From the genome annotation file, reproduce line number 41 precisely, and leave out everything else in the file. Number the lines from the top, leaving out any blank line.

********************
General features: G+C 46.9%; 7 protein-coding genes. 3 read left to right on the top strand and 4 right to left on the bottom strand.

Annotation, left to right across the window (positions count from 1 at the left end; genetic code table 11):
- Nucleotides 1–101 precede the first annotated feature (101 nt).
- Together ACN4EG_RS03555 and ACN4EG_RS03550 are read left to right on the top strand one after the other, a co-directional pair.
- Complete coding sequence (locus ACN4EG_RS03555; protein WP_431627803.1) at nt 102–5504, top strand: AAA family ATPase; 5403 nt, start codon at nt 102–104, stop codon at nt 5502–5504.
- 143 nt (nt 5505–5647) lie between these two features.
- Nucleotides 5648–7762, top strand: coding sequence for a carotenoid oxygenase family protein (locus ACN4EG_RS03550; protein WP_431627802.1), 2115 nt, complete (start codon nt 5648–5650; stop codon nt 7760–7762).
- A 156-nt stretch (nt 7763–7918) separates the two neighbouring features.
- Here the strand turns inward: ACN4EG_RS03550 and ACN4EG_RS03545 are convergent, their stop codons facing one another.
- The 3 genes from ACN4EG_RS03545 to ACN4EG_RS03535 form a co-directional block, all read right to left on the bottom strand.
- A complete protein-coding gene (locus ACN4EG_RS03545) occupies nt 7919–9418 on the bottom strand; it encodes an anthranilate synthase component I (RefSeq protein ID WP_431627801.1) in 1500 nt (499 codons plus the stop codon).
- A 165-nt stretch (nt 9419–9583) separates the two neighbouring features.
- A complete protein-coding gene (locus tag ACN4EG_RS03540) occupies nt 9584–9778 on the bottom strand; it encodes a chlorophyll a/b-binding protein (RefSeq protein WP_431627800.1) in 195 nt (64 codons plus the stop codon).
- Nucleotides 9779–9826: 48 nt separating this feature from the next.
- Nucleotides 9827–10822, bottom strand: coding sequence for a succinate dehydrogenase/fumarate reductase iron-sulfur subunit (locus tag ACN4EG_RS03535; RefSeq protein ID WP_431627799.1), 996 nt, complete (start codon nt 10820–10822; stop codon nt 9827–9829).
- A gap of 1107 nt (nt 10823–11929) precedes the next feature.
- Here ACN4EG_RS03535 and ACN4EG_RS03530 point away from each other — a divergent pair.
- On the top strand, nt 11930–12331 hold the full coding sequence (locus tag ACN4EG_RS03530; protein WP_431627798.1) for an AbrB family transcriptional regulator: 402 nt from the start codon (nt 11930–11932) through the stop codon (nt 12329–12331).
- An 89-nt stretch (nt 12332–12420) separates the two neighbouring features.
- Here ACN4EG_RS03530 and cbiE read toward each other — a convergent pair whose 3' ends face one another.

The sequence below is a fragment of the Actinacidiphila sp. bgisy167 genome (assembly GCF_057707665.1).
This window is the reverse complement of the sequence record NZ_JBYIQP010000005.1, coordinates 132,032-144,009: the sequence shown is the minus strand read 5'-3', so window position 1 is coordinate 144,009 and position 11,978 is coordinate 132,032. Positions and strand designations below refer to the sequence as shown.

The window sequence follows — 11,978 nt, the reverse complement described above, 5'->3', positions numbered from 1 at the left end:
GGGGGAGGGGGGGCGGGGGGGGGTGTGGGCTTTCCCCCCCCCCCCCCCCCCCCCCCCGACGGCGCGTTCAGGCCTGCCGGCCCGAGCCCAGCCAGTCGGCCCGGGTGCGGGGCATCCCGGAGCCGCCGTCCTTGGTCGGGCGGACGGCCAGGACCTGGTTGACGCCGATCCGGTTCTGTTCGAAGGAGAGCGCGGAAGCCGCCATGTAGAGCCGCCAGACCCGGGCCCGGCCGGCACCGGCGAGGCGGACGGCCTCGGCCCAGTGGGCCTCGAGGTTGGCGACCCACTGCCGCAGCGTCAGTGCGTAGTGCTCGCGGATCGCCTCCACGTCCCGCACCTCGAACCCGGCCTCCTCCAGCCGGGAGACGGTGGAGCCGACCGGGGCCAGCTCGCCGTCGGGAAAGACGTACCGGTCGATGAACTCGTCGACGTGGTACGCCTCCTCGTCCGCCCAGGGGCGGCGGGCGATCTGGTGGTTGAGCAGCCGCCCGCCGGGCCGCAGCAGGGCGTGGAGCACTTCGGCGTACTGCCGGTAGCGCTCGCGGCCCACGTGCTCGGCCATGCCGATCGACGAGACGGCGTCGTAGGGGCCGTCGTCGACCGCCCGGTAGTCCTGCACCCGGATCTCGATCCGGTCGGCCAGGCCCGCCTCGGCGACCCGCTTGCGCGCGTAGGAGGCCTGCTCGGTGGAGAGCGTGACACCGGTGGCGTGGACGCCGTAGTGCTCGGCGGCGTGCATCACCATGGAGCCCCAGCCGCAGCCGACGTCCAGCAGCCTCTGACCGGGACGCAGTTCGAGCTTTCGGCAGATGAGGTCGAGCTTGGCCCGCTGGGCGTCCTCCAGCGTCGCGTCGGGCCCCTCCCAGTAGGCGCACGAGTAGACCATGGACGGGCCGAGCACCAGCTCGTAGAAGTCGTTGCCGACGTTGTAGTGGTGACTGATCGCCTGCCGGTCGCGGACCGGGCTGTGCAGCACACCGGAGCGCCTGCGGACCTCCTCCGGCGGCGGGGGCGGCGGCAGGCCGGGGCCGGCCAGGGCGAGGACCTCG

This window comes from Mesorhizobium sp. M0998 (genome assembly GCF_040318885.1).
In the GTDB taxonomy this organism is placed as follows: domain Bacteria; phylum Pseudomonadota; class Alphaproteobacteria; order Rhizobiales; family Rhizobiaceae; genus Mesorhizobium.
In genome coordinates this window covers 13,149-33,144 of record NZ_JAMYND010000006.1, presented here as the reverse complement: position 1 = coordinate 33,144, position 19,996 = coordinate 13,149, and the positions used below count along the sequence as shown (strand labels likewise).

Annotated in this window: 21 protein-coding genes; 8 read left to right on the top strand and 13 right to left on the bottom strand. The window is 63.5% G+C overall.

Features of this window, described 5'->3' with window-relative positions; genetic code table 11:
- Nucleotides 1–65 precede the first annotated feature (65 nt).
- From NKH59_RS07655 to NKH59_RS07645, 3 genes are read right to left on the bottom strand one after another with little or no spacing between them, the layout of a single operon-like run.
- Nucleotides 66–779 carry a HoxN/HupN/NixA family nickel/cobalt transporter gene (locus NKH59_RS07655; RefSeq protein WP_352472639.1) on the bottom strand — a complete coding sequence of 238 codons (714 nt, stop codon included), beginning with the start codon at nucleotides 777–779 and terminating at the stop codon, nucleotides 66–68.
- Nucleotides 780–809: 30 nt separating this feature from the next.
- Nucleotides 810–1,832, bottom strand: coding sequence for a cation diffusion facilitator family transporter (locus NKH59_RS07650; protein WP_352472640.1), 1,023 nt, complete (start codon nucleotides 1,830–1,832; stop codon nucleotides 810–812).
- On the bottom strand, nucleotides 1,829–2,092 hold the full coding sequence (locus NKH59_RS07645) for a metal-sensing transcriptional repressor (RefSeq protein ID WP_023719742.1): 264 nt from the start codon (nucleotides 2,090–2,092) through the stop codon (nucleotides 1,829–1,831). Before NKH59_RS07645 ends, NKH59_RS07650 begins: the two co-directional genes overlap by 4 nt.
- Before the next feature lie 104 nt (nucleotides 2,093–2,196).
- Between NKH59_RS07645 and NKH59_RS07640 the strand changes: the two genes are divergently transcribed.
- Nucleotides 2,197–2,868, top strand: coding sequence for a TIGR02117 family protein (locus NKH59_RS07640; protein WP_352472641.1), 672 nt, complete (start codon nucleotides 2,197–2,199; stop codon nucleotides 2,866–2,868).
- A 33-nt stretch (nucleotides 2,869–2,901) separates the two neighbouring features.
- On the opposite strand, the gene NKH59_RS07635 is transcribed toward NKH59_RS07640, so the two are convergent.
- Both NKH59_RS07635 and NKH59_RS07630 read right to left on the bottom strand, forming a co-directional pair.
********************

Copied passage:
- Both NKH59_RS07635 and NKH59_RS07630 read right to left on the bottom strand, forming a co-directional pair.